In the guide
This guidance is for England, Scotland & Wales
There are a number of legal requirements that fishmongers need to be aware of when selling products by weight (whether at the request of customers or prepacked ready for sale), which include weighing equipment construction and quantity price marking. For example, using a 'Government stamped' scale (as they are known), pricing and selling in metric quantities and marking prepacked goods with the weight of the product.
Customers must be informed of the weight before paying for and receiving their goods. In general all foods, whether sold loose from bulk or prepacked, must be priced in a manner that can be seen by customers without them having to ask.
Weights & measures requirements
In relation to the fishmonger trade, weights and measures legislation applies to the sale of fish that is fresh, chilled, frozen, salted, cooked or processed. It also covers products that are made substantially of fish but does not apply to fish paste.
In general, fish and fish products MUST be sold by the kilogram.
Prepacked items must be marked with the net weight of the product in metric units. This is not required on packs of fish pies, puddings or flans where the pack is marked with the number of items or the number of items can be seen without opening the pack. Very small packs containing less than 5 g of product do not have to have the net weight marked on them.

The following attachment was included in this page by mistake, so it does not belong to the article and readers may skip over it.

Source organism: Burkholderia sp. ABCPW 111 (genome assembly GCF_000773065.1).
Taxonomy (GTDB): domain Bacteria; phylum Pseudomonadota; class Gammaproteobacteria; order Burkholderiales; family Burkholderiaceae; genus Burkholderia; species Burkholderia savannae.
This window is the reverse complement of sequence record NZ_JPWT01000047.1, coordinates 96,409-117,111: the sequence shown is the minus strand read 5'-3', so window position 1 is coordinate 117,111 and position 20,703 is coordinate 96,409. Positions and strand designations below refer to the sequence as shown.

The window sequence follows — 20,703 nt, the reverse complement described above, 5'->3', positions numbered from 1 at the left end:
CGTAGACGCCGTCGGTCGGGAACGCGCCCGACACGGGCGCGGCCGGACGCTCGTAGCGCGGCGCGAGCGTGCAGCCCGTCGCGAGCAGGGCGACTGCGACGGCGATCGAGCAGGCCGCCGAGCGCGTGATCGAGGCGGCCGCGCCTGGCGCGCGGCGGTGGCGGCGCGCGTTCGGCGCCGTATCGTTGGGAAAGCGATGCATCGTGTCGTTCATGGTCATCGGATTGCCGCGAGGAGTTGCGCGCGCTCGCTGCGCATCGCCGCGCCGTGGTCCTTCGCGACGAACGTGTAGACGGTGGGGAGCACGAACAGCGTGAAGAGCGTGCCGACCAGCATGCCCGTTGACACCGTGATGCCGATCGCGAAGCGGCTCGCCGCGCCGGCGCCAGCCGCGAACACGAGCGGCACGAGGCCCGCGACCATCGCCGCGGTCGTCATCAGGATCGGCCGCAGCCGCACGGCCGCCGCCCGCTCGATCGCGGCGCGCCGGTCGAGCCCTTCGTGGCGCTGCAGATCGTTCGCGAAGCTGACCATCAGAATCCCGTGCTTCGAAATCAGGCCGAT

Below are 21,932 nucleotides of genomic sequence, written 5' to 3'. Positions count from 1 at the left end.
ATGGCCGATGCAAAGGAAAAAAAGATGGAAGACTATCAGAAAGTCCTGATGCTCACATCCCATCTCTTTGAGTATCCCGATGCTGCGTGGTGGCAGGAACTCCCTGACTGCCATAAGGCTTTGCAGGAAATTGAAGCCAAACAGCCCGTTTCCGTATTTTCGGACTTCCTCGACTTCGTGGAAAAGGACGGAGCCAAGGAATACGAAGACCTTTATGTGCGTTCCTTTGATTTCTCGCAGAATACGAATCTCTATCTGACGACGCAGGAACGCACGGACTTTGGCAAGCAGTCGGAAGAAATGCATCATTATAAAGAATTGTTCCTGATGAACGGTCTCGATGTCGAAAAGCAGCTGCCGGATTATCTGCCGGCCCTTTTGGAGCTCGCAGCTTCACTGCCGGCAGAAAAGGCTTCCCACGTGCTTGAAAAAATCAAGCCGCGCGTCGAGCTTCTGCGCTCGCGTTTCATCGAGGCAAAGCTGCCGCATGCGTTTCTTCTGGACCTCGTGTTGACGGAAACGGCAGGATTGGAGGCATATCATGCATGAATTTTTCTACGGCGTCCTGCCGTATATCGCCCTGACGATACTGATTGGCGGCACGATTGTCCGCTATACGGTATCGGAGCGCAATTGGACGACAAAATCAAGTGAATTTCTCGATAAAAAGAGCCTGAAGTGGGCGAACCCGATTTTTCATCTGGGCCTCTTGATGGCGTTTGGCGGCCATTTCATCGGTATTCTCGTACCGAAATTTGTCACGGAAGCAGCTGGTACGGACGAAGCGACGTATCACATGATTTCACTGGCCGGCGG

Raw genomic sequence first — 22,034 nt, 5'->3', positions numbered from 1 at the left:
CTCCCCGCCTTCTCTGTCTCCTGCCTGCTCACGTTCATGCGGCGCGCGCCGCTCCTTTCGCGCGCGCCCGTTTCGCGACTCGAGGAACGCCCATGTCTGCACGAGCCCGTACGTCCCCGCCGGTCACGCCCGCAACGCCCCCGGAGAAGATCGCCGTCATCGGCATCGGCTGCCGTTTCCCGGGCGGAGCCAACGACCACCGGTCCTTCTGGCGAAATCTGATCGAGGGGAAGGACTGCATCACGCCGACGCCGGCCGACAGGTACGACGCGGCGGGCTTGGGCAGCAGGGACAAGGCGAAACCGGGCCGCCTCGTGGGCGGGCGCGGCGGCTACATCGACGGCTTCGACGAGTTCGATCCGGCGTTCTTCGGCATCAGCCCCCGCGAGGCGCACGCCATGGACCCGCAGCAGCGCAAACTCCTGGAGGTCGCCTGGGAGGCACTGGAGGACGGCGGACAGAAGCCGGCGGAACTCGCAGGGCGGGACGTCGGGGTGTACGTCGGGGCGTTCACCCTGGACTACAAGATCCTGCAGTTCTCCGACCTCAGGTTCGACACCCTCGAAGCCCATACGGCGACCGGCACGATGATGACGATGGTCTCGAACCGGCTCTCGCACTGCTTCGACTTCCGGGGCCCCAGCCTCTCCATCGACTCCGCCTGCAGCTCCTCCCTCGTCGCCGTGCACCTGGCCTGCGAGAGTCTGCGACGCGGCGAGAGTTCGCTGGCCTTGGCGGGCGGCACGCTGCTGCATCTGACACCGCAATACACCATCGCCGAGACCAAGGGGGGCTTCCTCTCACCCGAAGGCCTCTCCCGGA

Non-prepacked items, including products cut or selected from a larger bulk as requested by the customer, must be sold by net weight or by gross weight if the weight of the bag, wrapper or container in which the product is served is not greater than that allowed for in the table below.
These requirements do not apply to:
- fish pies, puddings or flans
- sales of less than 5 g of product
- jellied, pickled or fried fish
- fish sold otherwise than from a market, shop, stall or vehicle (directly from a boat for example)
Your local trading standards service will be able to give you more detailed advice regarding which products the above exemptions apply to.
- net weight means the weight of the goods alone without the bag, wrapper or container
- gross weight means the weight of the goods plus the weight of any bag, wrapper or container
Table of container weights
Weights for fish sold gross in a container:
|Gross weight||Permitted weight of container|
|up to 500 g||5 g|
|more than 500 g||a weight at the rate of 10 g per kg of the gross weight|
Scales that are used must be accurate and of an approved construction for retail sale use, and have certain required markings and stamps on them. See 'Weighing equipment for legal use' for more information.
The customer must be informed of the weight of the product and the price before paying for it. This can be done by:
- weighing the product in front of the customer so that they have a clear view of the weight indication on the scales
- marking the weight on the bag, wrapper or container
- marking the weight on a separate ticket or till receipt